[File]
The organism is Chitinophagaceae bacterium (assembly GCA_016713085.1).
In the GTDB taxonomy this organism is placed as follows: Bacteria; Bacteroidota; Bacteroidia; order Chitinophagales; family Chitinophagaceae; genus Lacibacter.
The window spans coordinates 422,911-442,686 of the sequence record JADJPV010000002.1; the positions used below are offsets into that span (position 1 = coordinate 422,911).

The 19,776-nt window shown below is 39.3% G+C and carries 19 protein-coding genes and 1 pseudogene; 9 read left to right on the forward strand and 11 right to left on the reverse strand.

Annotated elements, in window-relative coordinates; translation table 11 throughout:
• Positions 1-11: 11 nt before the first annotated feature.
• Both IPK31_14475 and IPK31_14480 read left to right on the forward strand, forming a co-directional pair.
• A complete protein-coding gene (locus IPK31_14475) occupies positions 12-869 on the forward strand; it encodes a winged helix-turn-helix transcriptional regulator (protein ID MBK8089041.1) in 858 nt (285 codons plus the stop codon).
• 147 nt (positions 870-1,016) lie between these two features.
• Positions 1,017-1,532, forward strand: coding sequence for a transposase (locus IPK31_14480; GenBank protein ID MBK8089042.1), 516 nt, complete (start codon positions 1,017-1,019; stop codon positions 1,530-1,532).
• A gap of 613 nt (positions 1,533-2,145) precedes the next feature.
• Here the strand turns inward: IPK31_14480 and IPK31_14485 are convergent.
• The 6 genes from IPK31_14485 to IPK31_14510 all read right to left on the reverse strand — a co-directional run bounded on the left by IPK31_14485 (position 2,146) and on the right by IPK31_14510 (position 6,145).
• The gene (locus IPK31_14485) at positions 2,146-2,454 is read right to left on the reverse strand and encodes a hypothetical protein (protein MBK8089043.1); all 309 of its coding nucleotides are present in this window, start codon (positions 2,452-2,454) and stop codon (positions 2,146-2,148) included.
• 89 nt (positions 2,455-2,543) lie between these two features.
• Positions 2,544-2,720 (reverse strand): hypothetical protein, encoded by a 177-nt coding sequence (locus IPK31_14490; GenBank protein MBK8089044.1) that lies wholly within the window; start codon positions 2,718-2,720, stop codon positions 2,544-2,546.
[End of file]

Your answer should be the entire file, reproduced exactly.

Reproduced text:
The organism is Chitinophagaceae bacterium (assembly GCA_016713085.1).
In the GTDB taxonomy this organism is placed as follows: Bacteria; Bacteroidota; Bacteroidia; order Chitinophagales; family Chitinophagaceae; genus Lacibacter.
The window spans coordinates 422,911-442,686 of the sequence record JADJPV010000002.1; the positions used below are offsets into that span (position 1 = coordinate 422,911).

The 19,776-nt window shown below is 39.3% G+C and carries 19 protein-coding genes and 1 pseudogene; 9 read left to right on the forward strand and 11 right to left on the reverse strand.

Annotated elements, in window-relative coordinates; translation table 11 throughout:
• Positions 1-11: 11 nt before the first annotated feature.
• Both IPK31_14475 and IPK31_14480 read left to right on the forward strand, forming a co-directional pair.
• A complete protein-coding gene (locus IPK31_14475) occupies positions 12-869 on the forward strand; it encodes a winged helix-turn-helix transcriptional regulator (protein ID MBK8089041.1) in 858 nt (285 codons plus the stop codon).
• 147 nt (positions 870-1,016) lie between these two features.
• Positions 1,017-1,532, forward strand: coding sequence for a transposase (locus IPK31_14480; GenBank protein ID MBK8089042.1), 516 nt, complete (start codon positions 1,017-1,019; stop codon positions 1,530-1,532).
• A gap of 613 nt (positions 1,533-2,145) precedes the next feature.
• Here the strand turns inward: IPK31_14480 and IPK31_14485 are convergent.
• The 6 genes from IPK31_14485 to IPK31_14510 all read right to left on the reverse strand — a co-directional run bounded on the left by IPK31_14485 (position 2,146) and on the right by IPK31_14510 (position 6,145).
• The gene (locus IPK31_14485) at positions 2,146-2,454 is read right to left on the reverse strand and encodes a hypothetical protein (protein MBK8089043.1); all 309 of its coding nucleotides are present in this window, start codon (positions 2,452-2,454) and stop codon (positions 2,146-2,148) included.
• 89 nt (positions 2,455-2,543) lie between these two features.
• Positions 2,544-2,720 (reverse strand): hypothetical protein, encoded by a 177-nt coding sequence (locus IPK31_14490; GenBank protein MBK8089044.1) that lies wholly within the window; start codon positions 2,718-2,720, stop codon positions 2,544-2,546.